Thursday, August 20, 2009

Death Books for Veterans? You Decide

From the Wall Street Journal Online
Death Books for Veterans
Ex-Soldiers don't need to be told they are a burden on society.
by Jim Towey
If President Obama wants to better understand why America's discomfort with end-of-life discussions threatens to derail his health-care reform, he might begin with his own Department of Veterans Affairs (VA). He will quickly discover how government bureaucrats are greasing the slippery slope that can start with cost containment but quickly become a systematic denial of care.

Last year, bureaucrats at the VA's National Center for Ethics in Health Care advocated a 52-page end-of-life planning document, "Your Life, Your Choices." It was first published in 1997 and later promoted as the VA's preferred living will throughout its vast network of hospitals and nursing homes. After the Bush White House took a look at how this document was treating complex health and moral issues, the VA suspended its use. Unfortunately, under President Obama, the VA has now resuscitated "Your Life, Your Choices."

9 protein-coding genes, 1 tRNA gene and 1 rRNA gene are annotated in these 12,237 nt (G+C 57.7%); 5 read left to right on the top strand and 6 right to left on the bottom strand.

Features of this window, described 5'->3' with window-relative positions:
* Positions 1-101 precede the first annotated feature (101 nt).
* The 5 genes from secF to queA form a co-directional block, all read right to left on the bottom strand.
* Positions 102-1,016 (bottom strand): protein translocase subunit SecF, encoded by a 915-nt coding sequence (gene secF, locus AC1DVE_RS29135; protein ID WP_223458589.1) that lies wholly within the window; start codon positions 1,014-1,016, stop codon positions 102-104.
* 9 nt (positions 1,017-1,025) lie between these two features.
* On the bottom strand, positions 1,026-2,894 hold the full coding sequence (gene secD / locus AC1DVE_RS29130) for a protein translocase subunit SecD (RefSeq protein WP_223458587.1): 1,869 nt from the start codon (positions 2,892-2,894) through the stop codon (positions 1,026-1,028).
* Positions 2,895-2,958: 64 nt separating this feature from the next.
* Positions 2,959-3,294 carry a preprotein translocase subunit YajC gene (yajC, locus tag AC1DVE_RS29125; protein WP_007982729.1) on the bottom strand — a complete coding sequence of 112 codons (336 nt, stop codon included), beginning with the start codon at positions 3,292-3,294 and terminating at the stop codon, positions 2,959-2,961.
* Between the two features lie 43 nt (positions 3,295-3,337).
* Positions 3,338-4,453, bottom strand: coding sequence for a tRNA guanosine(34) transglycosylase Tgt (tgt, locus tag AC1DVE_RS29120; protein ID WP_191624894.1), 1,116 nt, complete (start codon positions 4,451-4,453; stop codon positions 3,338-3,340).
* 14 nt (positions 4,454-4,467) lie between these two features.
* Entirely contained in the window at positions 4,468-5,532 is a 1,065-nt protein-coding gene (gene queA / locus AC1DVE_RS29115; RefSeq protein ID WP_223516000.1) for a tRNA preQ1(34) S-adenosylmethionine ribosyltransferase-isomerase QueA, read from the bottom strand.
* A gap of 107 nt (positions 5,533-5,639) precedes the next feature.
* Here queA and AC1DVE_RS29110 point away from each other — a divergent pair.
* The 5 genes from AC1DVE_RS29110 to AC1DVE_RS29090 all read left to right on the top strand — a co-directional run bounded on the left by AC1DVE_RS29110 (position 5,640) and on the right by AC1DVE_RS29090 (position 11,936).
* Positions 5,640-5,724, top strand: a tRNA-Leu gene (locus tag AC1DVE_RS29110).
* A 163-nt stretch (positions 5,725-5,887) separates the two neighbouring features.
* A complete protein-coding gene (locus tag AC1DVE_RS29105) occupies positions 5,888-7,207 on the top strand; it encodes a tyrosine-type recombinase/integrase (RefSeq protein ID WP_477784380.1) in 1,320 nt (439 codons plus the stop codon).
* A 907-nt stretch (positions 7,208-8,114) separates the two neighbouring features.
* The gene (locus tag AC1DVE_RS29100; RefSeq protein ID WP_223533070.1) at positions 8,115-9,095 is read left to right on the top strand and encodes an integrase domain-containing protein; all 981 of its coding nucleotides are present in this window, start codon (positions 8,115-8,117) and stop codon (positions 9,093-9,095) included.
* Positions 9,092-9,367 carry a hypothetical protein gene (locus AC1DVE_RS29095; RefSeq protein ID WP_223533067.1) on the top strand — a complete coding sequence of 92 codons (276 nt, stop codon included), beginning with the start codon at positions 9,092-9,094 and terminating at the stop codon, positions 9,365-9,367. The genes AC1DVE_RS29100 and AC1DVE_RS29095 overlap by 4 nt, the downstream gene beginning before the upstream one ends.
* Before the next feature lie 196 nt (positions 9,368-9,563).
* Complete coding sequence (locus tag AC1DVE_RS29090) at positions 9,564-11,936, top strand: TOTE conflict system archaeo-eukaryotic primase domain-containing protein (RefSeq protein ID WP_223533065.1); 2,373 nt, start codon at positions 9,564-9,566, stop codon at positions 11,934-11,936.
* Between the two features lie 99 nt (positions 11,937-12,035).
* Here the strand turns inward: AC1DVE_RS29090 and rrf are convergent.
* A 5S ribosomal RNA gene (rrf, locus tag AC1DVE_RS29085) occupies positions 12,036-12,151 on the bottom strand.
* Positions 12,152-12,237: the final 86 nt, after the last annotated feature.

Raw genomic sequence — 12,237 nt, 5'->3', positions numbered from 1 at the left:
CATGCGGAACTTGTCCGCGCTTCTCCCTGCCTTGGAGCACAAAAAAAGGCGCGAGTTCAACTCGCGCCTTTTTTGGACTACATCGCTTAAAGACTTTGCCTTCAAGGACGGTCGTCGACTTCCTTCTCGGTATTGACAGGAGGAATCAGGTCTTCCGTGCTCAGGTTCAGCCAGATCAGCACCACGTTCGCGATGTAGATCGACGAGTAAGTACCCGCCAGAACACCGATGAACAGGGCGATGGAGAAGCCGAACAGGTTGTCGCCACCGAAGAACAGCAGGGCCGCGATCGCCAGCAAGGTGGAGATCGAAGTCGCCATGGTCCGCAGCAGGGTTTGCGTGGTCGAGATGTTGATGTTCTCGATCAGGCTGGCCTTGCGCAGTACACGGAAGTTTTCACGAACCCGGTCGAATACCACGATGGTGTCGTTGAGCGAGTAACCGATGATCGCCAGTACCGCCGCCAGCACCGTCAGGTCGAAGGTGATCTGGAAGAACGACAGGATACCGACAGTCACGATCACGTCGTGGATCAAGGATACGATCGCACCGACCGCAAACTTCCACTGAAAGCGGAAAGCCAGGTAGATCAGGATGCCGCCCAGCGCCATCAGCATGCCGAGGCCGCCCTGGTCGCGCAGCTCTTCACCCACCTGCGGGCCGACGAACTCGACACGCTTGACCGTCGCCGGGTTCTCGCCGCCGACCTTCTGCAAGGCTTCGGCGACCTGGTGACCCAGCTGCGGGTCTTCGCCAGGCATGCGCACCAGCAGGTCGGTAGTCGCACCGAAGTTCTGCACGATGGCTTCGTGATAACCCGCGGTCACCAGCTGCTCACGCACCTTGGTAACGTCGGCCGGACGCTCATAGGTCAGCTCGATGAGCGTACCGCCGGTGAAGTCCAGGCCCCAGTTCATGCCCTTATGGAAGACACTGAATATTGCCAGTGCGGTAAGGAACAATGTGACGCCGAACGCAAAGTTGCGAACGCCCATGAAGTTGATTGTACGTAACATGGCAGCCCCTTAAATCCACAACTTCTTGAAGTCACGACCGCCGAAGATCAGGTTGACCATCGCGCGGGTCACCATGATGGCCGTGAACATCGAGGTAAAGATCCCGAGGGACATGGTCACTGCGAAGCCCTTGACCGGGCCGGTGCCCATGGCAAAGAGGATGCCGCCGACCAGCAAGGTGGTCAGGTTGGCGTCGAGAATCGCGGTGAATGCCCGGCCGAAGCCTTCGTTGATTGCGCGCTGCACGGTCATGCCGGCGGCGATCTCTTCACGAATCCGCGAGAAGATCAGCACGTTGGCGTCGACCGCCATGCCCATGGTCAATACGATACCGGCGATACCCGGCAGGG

Who is the primary author of this workbook? Dr. Robert Pearlman, chief of ethics evaluation for the center, a man who in 1996 advocated for physician-assisted suicide in Vacco v. Quill before the U.S. Supreme Court and is known for his support of health-care rationing.

"Your Life, Your Choices" presents end-of-life choices in a way aimed at steering users toward predetermined conclusions, much like a political "push poll." For example, a worksheet on page 21 lists various scenarios and asks users to then decide whether their own life would be "not worth living."

This is just the first half of a piece that is very sympathetic to the returning vets of this war and others. Go read it all

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